It’s difficult for me to explain exactly why I liked this book so much and it seems to have just struck the right chord with me. A combination of the characters (good and bad), concept, and plot mixed together turned out like the perfect chocolate chip cookie. The whole roadtrip thing is like quintessential Americana. Cruising across the US with the windows rolled down with your pals… just my kind of thing. Paradox Bound is a quirky time-traveling adventure that I absolutely loved!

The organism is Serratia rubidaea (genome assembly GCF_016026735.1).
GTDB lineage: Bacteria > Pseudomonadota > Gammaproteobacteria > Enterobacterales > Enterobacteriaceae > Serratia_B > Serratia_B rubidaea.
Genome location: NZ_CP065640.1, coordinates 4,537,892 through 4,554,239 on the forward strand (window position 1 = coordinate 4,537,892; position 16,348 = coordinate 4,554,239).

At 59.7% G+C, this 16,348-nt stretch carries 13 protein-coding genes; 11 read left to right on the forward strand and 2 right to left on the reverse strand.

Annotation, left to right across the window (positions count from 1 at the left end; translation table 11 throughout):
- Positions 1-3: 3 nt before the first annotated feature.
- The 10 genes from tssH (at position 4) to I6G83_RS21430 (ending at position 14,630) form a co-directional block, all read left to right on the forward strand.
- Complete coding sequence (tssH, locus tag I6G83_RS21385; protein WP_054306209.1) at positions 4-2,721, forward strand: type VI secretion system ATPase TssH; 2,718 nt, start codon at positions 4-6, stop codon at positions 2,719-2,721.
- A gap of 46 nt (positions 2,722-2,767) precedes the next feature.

Currently Reading: 11/27/17

Last week was really busy and Oathbringer is REALLY long so I’m still working my way through that as well as Steal the Stars. I’ll be able to finish Steal the Stars up soon-ish and plan on starting this lovely…

Cover- Blood and Sand

Blood and Sand by C.V. Wyk

Warrior princess turns gladiator – WIN. The initial reviews are all positive, so I hope it lives up to my hopes and dreams. I won’t be posting a review of this until the release date in January, but I’ll be happy to let you know if it’s worth the time if you ask!